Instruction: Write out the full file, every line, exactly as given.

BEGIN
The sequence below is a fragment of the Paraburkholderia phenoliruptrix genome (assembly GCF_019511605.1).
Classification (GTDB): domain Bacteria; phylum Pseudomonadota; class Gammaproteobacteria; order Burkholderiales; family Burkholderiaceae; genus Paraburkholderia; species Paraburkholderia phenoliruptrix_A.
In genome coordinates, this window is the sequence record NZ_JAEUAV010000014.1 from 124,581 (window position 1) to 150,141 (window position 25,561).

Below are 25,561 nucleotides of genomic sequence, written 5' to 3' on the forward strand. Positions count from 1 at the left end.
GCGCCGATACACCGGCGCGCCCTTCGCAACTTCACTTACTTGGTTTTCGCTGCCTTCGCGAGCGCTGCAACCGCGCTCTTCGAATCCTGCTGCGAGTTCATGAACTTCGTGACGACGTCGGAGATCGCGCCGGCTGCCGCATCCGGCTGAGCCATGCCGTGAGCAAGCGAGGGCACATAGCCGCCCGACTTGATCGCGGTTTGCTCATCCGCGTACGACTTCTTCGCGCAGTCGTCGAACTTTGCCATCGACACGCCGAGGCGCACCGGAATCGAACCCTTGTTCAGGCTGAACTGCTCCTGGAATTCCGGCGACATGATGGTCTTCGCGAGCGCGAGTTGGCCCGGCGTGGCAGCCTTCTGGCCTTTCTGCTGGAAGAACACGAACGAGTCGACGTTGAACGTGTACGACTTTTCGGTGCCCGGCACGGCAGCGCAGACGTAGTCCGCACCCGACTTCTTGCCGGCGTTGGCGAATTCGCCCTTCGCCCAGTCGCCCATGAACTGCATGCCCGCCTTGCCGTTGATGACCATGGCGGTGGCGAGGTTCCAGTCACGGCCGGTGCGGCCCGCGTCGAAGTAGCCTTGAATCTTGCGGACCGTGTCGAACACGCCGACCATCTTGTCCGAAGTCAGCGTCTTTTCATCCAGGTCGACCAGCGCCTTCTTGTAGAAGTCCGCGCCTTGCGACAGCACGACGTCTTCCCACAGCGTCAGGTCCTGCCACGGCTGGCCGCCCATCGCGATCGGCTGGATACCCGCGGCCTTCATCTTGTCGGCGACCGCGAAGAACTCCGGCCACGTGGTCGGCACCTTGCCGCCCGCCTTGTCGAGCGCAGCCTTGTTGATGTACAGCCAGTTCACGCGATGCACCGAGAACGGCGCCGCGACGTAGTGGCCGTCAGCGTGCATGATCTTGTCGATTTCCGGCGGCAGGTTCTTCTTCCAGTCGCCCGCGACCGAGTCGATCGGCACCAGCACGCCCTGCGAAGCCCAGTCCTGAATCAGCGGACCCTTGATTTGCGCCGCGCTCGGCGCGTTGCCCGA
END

The sequence below is a fragment of the Paraburkholderia phenoliruptrix genome (assembly GCF_019511605.1).
Classification (GTDB): domain Bacteria; phylum Pseudomonadota; class Gammaproteobacteria; order Burkholderiales; family Burkholderiaceae; genus Paraburkholderia; species Paraburkholderia phenoliruptrix_A.
In genome coordinates, this window is the sequence record NZ_JAEUAV010000014.1 from 124,581 (window position 1) to 150,141 (window position 25,561).

Below are 25,561 nucleotides of genomic sequence, written 5' to 3' on the forward strand. Positions count from 1 at the left end.
GCGCCGATACACCGGCGCGCCCTTCGCAACTTCACTTACTTGGTTTTCGCTGCCTTCGCGAGCGCTGCAACCGCGCTCTTCGAATCCTGCTGCGAGTTCATGAACTTCGTGACGACGTCGGAGATCGCGCCGGCTGCCGCATCCGGCTGAGCCATGCCGTGAGCAAGCGAGGGCACATAGCCGCCCGACTTGATCGCGGTTTGCTCATCCGCGTACGACTTCTTCGCGCAGTCGTCGAACTTTGCCATCGACACGCCGAGGCGCACCGGAATCGAACCCTTGTTCAGGCTGAACTGCTCCTGGAATTCCGGCGACATGATGGTCTTCGCGAGCGCGAGTTGGCCCGGCGTGGCAGCCTTCTGGCCTTTCTGCTGGAAGAACACGAACGAGTCGACGTTGAACGTGTACGACTTTTCGGTGCCCGGCACGGCAGCGCAGACGTAGTCCGCACCCGACTTCTTGCCGGCGTTGGCGAATTCGCCCTTCGCCCAGTCGCCCATGAACTGCATGCCCGCCTTGCCGTTGATGACCATGGCGGTGGCGAGGTTCCAGTCACGGCCGGTGCGGCCCGCGTCGAAGTAGCCTTGAATCTTGCGGACCGTGTCGAACACGCCGACCATCTTGTCCGAAGTCAGCGTCTTTTCATCCAGGTCGACCAGCGCCTTCTTGTAGAAGTCCGCGCCTTGCGACAGCACGACGTCTTCCCACAGCGTCAGGTCCTGCCACGGCTGGCCGCCCATCGCGATCGGCTGGATACCCGCGGCCTTCATCTTGTCGGCGACCGCGAAGAACTCCGGCCACGTGGTCGGCACCTTGCCGCCCGCCTTGTCGAGCGCAGCCTTGTTGATGTACAGCCAGTTCACGCGATGCACCGAGAACGGCGCCGCGACGTAGTGGCCGTCAGCGTGCATGATCTTGTCGATTTCCGGCGGCAGGTTCTTCTTCCAGTCGCCCGCGACCGAGTCGATCGGCACCAGCACGCCCTGCGAAGCCCAGTCCTGAATCAGCGGACCCTTGATTTGCGCCGCGCTCGGCGCGTTGCCCGA